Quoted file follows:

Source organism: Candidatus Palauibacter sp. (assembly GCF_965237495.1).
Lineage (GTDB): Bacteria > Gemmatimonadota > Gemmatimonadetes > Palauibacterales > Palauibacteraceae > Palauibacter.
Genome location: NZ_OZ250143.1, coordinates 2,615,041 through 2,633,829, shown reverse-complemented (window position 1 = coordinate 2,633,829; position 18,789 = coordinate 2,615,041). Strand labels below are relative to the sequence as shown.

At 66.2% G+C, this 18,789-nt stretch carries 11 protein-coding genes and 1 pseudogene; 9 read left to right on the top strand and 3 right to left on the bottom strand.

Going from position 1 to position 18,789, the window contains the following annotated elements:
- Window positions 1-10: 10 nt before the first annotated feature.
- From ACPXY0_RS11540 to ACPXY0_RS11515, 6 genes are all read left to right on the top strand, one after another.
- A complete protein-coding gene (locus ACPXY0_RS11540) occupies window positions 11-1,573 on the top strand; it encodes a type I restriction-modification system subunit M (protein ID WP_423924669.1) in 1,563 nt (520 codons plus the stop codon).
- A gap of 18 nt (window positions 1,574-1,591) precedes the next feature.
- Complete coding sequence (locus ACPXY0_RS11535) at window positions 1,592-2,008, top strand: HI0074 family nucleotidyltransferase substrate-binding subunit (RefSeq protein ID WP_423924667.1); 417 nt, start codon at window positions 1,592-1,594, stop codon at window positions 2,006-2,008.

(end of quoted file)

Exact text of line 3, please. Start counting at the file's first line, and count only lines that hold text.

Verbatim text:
Genome location: NZ_OZ250143.1, coordinates 2,615,041 through 2,633,829, shown reverse-complemented (window position 1 = coordinate 2,633,829; position 18,789 = coordinate 2,615,041). Strand labels below are relative to the sequence as shown.